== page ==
of dipsomaniacs are largely tinctured with nerve disorders. 
Hysteria, epilepsy, migraine and even insanity are found all 
along the line. In such cases inebriety is but one of the vary- 
ing manifestations of bad heredity." Each of these con- 
trasted views is partial. Whether a person who has taken a 
first glass of alcoholic liquor shall take another is determined 
largely by the effect upon him of the first. If the alcohol is 


very distasteful he will probably not continue to drink; if it 
wakens a strong desire for more he will probably become (or 
is) a dipsomaniac.^ The result in these extreme cases is deter- 
mined by innate tastes which are doubtless hereditary. But 
in most cases the person who takes a first glass finds it indiffer- 
ent. His subsequent relation to alcohol depends largely upon 
his associates; but his selection of associates again depends on 
innate tastes. Some like the steady, quiet, serious youth for 
their companions; others select the reckless, jolly fellows, 
careless of the proprieties and — "birds of a feather flock 
together." The influence of precept is not to be overlooked; 
this is, however, most important in determining the first 
drink. No doubt a strong susceptibihty to social sentiment 
restrains many of the border line cases. 

A strong hereditary bias toward alcohol runs through not a 
few famihes of the United States. A pedigree of one such is 
given in Fig. 49. The neighbors say: "It is a family of 
drunkards," yet some of the individuals never touch hquor. 
The bad environment has its result first and chiefly on those 
individuals with an hereditary predisposition toward nar- 
cotics and this hereditary bias is stronger in some famihes 
than others, depending on the nature of the family trait, and 
it occurs in a larger proportion of the cases in some families 
than others, depending on the nature of the matings that 
have occurred in that family. 

23. Criminality 

In connection with the subject of nervous defect and dis- 
ease the topic of an hereditary tendency to crime must be 

^ Dr. L. D. Mason, head of the Inebriates' Home for Kings County (N. Y.) 
tells this story from his experience. He knew of a young man of such ancestry 
that a dipsomaniac was predicted. For years the youth refrained from drink, 
and led an exemplary life. Finally, he was operated on for appendicitis and, 
to hasten recovery, the surgeon gave him some brandy. An uncontrollable 
appetite was awakened and the man soon died from alcoholism. 



alluded to. Despite the conservatism of the courts, despite 
the fact that scientifically ascertained general principles usu- 
ally weigh less than precedent, the treatment of the criminal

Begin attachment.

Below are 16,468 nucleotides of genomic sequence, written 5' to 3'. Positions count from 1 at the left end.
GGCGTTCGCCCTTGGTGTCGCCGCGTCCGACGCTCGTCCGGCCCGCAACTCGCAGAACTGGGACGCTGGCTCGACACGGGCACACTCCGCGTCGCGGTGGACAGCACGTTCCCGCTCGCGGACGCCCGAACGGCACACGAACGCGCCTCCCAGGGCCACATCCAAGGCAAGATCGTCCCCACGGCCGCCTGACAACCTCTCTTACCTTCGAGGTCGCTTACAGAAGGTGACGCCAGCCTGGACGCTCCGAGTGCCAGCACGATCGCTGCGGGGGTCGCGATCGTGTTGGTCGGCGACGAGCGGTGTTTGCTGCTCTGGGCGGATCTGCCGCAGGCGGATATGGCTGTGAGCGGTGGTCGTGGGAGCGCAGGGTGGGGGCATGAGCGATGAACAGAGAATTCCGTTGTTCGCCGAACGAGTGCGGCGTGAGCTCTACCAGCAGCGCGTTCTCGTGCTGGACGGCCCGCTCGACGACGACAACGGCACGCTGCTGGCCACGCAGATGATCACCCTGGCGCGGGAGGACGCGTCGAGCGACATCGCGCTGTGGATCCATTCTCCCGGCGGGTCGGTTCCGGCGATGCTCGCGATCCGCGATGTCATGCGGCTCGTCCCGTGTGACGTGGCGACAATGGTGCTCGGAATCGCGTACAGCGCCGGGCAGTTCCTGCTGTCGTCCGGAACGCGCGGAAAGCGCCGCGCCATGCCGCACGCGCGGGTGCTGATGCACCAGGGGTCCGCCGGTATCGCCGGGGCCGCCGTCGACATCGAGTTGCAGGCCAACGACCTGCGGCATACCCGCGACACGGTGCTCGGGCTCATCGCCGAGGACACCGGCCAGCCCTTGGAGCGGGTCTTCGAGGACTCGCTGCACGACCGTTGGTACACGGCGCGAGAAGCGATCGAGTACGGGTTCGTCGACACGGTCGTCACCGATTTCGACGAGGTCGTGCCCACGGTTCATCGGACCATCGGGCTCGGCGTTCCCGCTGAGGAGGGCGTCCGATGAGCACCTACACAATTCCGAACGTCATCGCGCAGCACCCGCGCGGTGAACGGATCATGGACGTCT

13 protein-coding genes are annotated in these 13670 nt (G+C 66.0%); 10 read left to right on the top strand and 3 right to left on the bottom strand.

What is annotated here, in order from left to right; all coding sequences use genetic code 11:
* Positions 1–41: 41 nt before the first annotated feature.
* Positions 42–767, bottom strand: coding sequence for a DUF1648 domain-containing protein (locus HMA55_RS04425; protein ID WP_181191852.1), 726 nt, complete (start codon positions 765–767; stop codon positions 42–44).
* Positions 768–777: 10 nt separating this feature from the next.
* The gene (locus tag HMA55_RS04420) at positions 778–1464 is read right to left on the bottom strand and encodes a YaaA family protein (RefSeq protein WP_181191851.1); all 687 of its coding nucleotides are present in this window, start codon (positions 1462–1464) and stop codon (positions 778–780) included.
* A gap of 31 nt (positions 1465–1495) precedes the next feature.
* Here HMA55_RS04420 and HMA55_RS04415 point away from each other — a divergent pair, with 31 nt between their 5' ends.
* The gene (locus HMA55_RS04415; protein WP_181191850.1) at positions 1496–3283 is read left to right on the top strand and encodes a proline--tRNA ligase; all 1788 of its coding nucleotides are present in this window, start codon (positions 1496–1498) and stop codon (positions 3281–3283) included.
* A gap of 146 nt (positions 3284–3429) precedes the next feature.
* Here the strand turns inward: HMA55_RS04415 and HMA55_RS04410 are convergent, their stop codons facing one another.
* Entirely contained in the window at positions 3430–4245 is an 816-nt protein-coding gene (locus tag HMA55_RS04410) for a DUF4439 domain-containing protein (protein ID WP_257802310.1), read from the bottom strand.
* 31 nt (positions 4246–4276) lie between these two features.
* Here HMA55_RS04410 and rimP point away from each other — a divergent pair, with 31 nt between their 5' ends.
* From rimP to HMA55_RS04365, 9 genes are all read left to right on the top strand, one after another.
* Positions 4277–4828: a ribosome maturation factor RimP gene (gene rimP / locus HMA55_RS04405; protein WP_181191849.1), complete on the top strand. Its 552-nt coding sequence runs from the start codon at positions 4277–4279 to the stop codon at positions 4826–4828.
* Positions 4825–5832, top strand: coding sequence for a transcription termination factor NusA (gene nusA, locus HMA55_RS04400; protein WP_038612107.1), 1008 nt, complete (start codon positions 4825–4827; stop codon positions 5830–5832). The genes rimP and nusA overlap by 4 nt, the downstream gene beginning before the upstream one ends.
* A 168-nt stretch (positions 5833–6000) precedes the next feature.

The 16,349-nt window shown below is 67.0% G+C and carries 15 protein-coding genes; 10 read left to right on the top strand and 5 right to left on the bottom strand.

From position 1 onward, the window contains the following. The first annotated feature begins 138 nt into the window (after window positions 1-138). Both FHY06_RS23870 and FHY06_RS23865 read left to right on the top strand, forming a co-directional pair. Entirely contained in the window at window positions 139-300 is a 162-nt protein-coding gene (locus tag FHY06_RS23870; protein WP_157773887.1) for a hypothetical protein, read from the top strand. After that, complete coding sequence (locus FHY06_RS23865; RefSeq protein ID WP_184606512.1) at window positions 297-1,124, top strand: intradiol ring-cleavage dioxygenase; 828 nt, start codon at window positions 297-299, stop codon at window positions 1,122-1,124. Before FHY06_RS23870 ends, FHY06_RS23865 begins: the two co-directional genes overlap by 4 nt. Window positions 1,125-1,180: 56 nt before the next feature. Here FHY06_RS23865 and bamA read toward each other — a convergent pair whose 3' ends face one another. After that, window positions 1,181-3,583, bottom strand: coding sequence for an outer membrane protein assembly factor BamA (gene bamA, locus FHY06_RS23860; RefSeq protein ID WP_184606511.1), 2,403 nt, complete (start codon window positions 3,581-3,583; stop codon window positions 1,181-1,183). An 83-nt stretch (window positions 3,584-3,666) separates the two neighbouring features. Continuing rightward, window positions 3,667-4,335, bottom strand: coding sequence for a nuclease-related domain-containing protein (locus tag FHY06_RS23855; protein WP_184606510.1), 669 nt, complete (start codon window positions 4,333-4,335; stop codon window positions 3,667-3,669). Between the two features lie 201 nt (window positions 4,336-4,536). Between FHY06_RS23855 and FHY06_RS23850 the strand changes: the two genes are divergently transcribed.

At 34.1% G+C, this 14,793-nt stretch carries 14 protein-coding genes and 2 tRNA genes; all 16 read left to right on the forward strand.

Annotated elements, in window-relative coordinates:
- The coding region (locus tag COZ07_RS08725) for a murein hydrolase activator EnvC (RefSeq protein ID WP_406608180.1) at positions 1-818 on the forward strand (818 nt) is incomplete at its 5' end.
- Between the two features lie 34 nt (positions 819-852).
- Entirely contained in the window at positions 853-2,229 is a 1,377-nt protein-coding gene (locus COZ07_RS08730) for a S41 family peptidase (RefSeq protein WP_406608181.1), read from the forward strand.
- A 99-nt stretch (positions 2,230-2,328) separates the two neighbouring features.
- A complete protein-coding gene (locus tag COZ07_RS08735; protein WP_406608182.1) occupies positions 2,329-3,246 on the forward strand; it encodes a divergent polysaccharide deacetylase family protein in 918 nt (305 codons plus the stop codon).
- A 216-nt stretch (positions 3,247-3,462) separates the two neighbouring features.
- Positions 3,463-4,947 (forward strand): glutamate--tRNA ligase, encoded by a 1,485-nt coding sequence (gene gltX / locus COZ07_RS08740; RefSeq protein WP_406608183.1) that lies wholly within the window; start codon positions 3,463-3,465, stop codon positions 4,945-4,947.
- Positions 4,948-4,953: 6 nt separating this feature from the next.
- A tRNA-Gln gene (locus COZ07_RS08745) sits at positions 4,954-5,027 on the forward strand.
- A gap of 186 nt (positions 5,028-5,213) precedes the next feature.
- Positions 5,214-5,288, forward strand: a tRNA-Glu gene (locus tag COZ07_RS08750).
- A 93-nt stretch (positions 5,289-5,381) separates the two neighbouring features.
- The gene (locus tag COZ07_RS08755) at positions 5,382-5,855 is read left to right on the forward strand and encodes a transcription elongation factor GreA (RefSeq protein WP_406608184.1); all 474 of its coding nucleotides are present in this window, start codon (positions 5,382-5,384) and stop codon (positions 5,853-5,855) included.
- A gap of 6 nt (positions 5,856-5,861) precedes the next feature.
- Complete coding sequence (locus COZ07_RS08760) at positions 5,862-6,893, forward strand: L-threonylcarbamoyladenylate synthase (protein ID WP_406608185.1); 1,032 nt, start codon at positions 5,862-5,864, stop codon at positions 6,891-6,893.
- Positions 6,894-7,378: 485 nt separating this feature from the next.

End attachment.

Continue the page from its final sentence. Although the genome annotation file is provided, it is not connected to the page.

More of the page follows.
has made progress during the past century. It is stated that 
"Mackintosh speaking in the English House of Commons so 
late as March 2, 1819 said 'I hold in my hand a list of those 
offenses which at this moment are capital, in number two 
hundred and twenty three' " (Johnston, 1887, p. 106). Phys- 
ical severity, frequent floggings, chaining to the floor, unsani- 
tary surroundings, insufficient and improper food were the 
elements of a treatment by a society that was exasperated 
into severity by the realization of its impotent ignorance. 
Only slowly has the idea of hospitals for insane criminals 
spread; but though several states maintain great institutions 
of this sort they still receive a quite insufficient proportion 
of those convicted of crime. 

A few pictures of the youth with hereditary criminal in- 
stincts may properly be quoted here. 

1. 0. L., female, father and jnother both intemperate 
and degenerate, and always on the verge of pauperism. The 
patient is cruel to animals and childi'en; thus, she put a cat 
on a red hot stove, threw knives and stones at playmates, 
wished to have a small baby to strike and kick; and helped 
drown a comrade in a bath tub. She is very untruthful and 
a chronic thief; has fits of temper when she screams, tears 
clothing, and pulls out her hair; is in a state of chronic re- 
bellion against the constituted authorities, a trouble maker 
and inciter of mischief. She talks fluently, is sly and cunning, 
vain as to her personal appearance and boastful to attract 
attention. Age 16. This person has committed the crimes 
of wanton cruelty to animals, petty larceny, truancy, assault 
and murder. She is a moral imbecile. 

2. 0. K., male, entered a school for feeble-minded at 9, at 
the time of the description is 11. He has a bright, knowing, 


intelligent manner, has a fund of general information and is 
very talkative. He is very cruel to younger children, has an 
ungovernable temper, is an inciter of discontent and rebellion 
among the other patients, lies maliciously, ingeniously and 
convincingly, and steals inveterately and without motive. 
This child, removed into an excellent school with the best 
of surroundings, at the tender age of nine reveals striking 
criminalistic traits which no care can correct. In this case 
the hereditary history is unknown. In those that follow it 
has been precisely ascertained. 


t *6 

Fig. 50 

3. Figure 50, III, 4 is an eleven year old boy who began to 
steal at 3 years; at 4 set fire to a pantry resulting in an explo- 
sion that caused his mother's death; and at 8 set fire to a 
mattress. He is physically sound, able and well informed, 
polite, gentlemanly and very smooth, but he is an inveterate 
thief and has a court record. His older brother, 14, has been 
full of deviltry, has stolen and set fires but is now settled